Three generations under the Cuban Revolution

HAVANA, CUBA, Maria Lorente- In the Hernandez family, every generation has its own perspective on the Cuban revolution.
Luis Hernandez was one of Fidel Castro's comrades-in-arms as he fought to overthrow the US-backed dictator Fulgencio Batista.

His son Juan Luis waged a different kind of battle during the "special period" of near-starvation that followed the collapse of the Soviet Union, Cuba's key ally during the Cold War.
Now his granddaughter Yeli is coming of age against the backdrop of a historic reconciliation with the United States.
Castro, who died on November 25 at age 90, was the 20th century's longest-ruling leader.
It is a measure of his enduring hold on Cuba that all the Hernandez family's lives have been profoundly marked by the man they call "father" or "grandfather."
- Luis -
Luis is 88 years old and blind. But his face still lights up when he recalls Castro's triumphant arrival in Havana on January 8, 1959.
He remembers "El Comandante" riding into the capital on a Jeep at the head of his rebel army, which had pulled off the seemingly impossible by ousting Batista.
"To me, that meant something big," he says. "It meant my life could change."
Luis is Afro-Cuban, a group that once faced rampant discrimination on the Caribbean island.
But with Castro's arrival, "social circles opened up to black people," he says.
Luis, who went to work at 10 years old as a cook, joined Castro's July 26 movement as a young man.
After Castro came to power, he was given a maintenance job at the powerful Council of State -- where posts were reserved for the new regime's most trusted people.
Castro was often there, as was his younger brother Raul, the current president.
Luis says he got an education thanks to Fidel.
He proudly ticks off the young revolution's accomplishments: literacy for all, land reform, ration books, nationalized companies.
But he also remembers the upheaval as the country became a central piece on the Cold War chess board.
"We used to see the American planes flying overhead," he recalls of the Cuban Missile Crisis, which brought the world to the brink of nuclear war in 1962.
Through it all, however, he has held fast to his communist ideals.
- Juan Luis -
Luis's son Juan Luis has a different memory of the revolution.
"I lived through the era of the Russians and the period after the fall of the USSR," the 52-year-old father of two says.
Deprived of its key backer, the communist island descended into economic chaos.
"It was one loaf of bread per person, a little piece of fish. There was no milk and no one to help us," Juan Luis says.
"I was so angry, I felt like laying into the Americans" who maintained their embargo on Cuba throughout the crisis.
Opposition to the regime grew during those years, when record numbers of Cubans fled the island for Florida.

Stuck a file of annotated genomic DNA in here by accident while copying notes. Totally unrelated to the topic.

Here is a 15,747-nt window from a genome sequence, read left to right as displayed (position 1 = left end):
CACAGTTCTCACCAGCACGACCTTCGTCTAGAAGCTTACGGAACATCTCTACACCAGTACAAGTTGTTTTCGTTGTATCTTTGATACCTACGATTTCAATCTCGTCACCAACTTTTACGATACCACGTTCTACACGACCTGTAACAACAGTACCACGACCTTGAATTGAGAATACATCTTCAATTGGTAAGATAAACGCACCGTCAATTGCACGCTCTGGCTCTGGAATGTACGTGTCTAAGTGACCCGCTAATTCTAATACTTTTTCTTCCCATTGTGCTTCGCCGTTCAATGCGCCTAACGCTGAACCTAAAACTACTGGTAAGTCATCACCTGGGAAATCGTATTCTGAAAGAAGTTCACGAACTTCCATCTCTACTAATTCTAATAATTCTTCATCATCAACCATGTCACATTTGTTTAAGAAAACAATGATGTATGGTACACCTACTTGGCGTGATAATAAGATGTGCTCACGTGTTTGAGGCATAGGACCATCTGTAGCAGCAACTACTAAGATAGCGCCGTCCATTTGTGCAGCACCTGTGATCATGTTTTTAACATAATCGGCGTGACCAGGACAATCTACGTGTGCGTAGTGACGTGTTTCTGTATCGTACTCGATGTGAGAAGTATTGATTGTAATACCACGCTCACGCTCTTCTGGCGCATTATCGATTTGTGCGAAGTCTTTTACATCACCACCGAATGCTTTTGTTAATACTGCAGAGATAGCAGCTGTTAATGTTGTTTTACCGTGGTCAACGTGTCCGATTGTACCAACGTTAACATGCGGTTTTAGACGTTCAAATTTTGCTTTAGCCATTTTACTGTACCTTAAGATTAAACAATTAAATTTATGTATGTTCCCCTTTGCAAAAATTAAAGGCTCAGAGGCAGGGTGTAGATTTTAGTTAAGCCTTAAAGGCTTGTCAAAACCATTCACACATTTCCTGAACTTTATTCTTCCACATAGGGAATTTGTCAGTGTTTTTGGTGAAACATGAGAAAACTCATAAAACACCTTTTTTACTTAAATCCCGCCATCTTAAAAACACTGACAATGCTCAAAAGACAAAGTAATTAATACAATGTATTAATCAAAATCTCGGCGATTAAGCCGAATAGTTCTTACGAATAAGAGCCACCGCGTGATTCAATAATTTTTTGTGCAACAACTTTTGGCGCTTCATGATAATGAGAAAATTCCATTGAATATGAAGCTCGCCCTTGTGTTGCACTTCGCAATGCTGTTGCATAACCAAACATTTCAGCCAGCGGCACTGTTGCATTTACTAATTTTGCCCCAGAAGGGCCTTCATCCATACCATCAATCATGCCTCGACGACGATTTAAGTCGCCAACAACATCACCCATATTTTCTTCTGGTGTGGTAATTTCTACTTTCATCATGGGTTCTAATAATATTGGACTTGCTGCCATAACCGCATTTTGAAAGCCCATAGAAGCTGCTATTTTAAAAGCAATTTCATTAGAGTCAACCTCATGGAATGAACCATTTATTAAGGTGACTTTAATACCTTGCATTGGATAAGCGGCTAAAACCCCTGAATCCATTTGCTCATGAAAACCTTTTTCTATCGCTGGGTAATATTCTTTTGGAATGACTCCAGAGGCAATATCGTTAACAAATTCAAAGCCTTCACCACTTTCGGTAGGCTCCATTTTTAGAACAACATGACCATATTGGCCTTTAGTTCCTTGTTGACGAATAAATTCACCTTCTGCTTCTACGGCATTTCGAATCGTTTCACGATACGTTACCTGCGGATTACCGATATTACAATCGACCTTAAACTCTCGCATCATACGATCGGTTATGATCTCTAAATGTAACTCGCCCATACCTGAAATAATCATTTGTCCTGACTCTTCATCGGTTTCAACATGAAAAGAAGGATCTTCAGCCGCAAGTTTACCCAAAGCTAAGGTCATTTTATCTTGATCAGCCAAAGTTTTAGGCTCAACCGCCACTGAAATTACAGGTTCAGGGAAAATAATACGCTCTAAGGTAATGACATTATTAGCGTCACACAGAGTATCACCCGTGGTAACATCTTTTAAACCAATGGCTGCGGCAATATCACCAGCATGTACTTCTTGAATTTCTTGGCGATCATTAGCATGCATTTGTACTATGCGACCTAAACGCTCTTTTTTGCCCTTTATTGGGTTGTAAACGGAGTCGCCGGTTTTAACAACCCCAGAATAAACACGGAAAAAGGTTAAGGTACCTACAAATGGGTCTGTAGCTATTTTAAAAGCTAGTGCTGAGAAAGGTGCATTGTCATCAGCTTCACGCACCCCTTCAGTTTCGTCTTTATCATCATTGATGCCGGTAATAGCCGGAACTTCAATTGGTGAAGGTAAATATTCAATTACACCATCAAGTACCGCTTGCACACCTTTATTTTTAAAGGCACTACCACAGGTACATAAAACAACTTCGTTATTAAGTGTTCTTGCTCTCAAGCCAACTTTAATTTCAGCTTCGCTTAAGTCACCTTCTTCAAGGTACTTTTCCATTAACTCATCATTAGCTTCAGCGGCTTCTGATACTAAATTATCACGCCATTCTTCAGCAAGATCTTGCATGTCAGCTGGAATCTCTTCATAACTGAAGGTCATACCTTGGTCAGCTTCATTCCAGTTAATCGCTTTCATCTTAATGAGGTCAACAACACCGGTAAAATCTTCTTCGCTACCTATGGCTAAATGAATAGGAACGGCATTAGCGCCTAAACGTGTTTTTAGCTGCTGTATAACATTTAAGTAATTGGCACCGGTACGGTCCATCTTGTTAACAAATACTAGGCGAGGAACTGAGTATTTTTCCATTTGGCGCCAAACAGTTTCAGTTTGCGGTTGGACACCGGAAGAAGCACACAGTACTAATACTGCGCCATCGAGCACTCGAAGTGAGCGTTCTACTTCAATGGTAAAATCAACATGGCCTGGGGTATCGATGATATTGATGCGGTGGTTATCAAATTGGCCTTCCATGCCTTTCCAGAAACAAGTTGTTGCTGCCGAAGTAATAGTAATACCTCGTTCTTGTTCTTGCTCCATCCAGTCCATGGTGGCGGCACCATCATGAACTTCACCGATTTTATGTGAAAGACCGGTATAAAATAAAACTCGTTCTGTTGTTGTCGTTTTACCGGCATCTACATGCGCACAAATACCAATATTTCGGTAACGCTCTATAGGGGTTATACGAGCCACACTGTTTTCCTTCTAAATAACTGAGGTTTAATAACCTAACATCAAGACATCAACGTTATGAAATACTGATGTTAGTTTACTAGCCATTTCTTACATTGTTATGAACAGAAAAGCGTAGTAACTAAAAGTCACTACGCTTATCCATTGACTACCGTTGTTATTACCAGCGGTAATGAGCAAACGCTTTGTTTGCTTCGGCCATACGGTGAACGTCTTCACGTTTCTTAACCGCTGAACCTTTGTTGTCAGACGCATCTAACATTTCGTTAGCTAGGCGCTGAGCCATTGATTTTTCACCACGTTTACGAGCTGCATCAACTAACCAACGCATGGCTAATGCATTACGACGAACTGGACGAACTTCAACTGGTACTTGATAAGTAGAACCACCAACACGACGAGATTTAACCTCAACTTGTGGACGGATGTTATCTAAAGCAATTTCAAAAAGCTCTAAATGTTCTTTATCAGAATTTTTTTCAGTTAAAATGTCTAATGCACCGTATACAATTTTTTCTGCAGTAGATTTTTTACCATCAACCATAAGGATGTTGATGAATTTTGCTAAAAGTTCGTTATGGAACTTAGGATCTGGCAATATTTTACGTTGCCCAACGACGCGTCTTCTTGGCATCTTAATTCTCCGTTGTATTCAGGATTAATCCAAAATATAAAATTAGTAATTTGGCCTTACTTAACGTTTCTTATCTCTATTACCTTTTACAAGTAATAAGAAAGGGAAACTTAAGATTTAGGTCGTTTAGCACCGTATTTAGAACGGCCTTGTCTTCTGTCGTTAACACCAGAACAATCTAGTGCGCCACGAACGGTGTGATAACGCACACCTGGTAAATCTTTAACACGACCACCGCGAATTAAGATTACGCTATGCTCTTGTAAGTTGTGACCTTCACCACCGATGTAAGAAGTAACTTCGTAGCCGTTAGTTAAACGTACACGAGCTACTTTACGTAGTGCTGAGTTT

Juan Luis says he was never tempted to leave, then or now. But he wishes the government would improve the economy.
"We go to the doctor and there's no medicine. There's no aspirin," he says.
"We can't get by on our salaries anymore."
Like most islanders, Juan Luis is paid in Cuban pesos, whose value is plummeting. A parallel economy for tourists and the Cuban elite operates in "convertible pesos," which are equal to the US dollar.
Eliminating that double currency remains one of Raul Castro's unfulfilled promises for reforming the stagnant economy.
Between his salary and his father's pension, Juan Luis has 700 Cuban pesos a month -- about $29 -- to support the entire family of five in the run-down but tidy home they share in a working-class Havana neighborhood.
"Workers' salaries are out of sync with the prices of products," he says.
The ration books his father remembers so fondly barely feed the family for one week a month today, he adds.
It has all given him a complex attitude toward the revolution.
"More than a revolutionary or a communist," he says, "I am a 'Fidelista'"
- Yeli -
At 16 years old, Yeli has already seen something her father and grandfather never imagined possible: in March, an American president traveled to Cuba for the first time in 88 years.
Barack Obama's visit boosted Cubans' hopes that real change could emerge from their country's rapprochement with its old Cold War enemy.
Many Cubans have worried about the island's future since Fidel's death.
But Yeli has other things on her mind.
She wants Disney to build a theme park in Cuba, and "more places to dance."
She is part of a generation perched between the revolution and whatever comes next.
On the family home's purple-painted walls hangs a giant picture of Yeli as a baby. Her parents like to show off the photo album of her 15th birthday party, a lavish coming-of-age ritual across Latin America.
In the elaborately staged pictures, Yeli looks anything but revolutionary. She poses as a businesswoman, a rapper and wearing a ball gown.
The family spent $350 -- more than a year's income -- on the photo shoot.
Yeli's generation is much more connected to the outside world than their parents' and grandparents', even if internet access remains limited.
To the young, Fidel was an old man who appeared on TV once in a while, no longer dressed in his trademark army uniform but the more relaxed-looking tracksuits he preferred in retirement.
Still, Yeli was deeply saddened by his death.
"Fidel is a grandfather," she says. "He was my grandfather."

Wednesday, December 28th 2016
Maria Lorente

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